The International Monetary Fund on Friday announced it was opening a "precautionary" $6.2 billion line of credit for Morocco to protect the economy from external shocks.
"The Moroccan authorities have stated that they... do not intend to draw on the line, unless Morocco experiences actual balance of payments needs from a deterioration of external conditions," the IMF said in a statement.
Morocco will be able to tap $3.55 billion in the first year, the IMF said.
Known as the Precautionary and Liquidity Line, the financing is the latest version of a credit line launched in 2010 amid the global financial crisis, available for countries with sound economic policies.
"The PLL will allow the authorities to continue with their home-grown reform agenda aimed at achieving rapid and inclusive economic growth, while providing them with a useful insurance against external shocks," the Washington-based institution said.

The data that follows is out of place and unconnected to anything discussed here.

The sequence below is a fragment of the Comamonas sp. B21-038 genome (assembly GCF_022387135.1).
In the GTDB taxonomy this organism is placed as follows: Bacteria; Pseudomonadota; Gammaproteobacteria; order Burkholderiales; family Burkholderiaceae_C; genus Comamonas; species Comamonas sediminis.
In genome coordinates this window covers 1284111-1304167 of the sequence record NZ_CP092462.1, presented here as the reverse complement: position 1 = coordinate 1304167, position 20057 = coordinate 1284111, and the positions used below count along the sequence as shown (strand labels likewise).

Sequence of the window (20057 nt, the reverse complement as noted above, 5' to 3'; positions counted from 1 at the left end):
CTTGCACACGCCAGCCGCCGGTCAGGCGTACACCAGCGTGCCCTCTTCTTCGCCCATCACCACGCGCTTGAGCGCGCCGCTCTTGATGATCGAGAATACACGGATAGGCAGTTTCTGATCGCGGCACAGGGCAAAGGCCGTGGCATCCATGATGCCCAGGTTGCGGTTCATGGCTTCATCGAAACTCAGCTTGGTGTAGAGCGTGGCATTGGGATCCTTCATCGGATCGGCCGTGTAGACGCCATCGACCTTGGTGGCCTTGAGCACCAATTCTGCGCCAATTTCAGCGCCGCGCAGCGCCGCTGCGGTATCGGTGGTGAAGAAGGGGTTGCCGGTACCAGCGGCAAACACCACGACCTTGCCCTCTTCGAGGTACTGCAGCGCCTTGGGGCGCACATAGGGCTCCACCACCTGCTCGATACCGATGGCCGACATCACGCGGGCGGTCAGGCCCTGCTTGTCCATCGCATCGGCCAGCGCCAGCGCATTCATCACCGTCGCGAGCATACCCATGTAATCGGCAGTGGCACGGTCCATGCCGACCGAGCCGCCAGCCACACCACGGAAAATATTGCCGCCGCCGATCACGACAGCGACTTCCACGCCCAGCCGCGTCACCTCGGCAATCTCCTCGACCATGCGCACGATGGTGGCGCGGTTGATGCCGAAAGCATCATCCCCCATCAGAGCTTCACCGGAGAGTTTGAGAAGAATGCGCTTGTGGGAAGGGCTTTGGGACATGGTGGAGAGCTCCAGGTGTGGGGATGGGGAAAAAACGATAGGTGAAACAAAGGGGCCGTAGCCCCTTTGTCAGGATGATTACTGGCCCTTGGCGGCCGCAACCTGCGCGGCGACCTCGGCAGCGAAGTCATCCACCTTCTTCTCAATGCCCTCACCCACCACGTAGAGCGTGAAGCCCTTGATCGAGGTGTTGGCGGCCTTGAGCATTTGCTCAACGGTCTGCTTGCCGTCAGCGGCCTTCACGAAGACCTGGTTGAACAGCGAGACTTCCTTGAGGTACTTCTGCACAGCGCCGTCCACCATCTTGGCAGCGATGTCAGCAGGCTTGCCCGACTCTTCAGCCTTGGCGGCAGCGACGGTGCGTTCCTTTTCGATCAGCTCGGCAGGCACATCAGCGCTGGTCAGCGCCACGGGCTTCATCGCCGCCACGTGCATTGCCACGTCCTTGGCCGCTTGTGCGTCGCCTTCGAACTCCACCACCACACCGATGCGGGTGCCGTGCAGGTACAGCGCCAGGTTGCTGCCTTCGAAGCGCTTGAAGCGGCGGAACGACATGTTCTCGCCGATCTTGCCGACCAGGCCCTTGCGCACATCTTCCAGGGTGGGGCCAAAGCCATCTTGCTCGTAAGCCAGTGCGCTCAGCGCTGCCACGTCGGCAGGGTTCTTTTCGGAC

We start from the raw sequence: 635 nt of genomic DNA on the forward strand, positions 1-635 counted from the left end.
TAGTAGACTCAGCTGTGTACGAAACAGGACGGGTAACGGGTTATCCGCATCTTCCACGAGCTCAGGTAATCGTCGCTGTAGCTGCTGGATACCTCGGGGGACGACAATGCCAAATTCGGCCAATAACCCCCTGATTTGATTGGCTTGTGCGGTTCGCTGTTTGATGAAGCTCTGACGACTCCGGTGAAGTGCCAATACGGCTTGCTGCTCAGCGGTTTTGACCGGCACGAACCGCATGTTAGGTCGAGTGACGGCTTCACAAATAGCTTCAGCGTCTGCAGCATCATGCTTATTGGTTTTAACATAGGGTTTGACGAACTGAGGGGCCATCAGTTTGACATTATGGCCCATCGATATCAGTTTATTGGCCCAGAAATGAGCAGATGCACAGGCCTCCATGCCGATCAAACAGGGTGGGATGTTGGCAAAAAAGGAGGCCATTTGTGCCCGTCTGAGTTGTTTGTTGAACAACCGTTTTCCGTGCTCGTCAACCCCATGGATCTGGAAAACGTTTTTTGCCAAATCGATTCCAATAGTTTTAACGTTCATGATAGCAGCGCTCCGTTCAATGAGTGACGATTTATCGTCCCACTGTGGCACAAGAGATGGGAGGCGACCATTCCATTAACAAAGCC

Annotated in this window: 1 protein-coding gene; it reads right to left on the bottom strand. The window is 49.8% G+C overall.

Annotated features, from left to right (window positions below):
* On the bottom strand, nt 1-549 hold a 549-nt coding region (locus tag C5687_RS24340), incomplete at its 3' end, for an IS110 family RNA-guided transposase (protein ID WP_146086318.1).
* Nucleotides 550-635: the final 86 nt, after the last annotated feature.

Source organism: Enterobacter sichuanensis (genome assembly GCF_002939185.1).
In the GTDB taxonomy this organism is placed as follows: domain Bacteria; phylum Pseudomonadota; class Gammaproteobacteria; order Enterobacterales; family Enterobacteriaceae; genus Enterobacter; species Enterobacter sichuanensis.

Morocco has been struggling with drought and the sovereign debt crisis in the eurozone, which is Morocco's biggest trade partner.
IMF managing director Christine Lagarde hailed Morocco's track record of "strong economic policies and wide-ranging structural reforms."
The authorities have taken actions to combat high oil prices which are pressuring the economy and the country's finances, she said.
"Notwithstanding these comprehensive policy measures and favorable macroeconomic prospects, Morocco faces external risks linked to uncertainties in the eurozone and potential oil price increases," she said in the statement.
"The authorities intend to treat the arrangement as precautionary."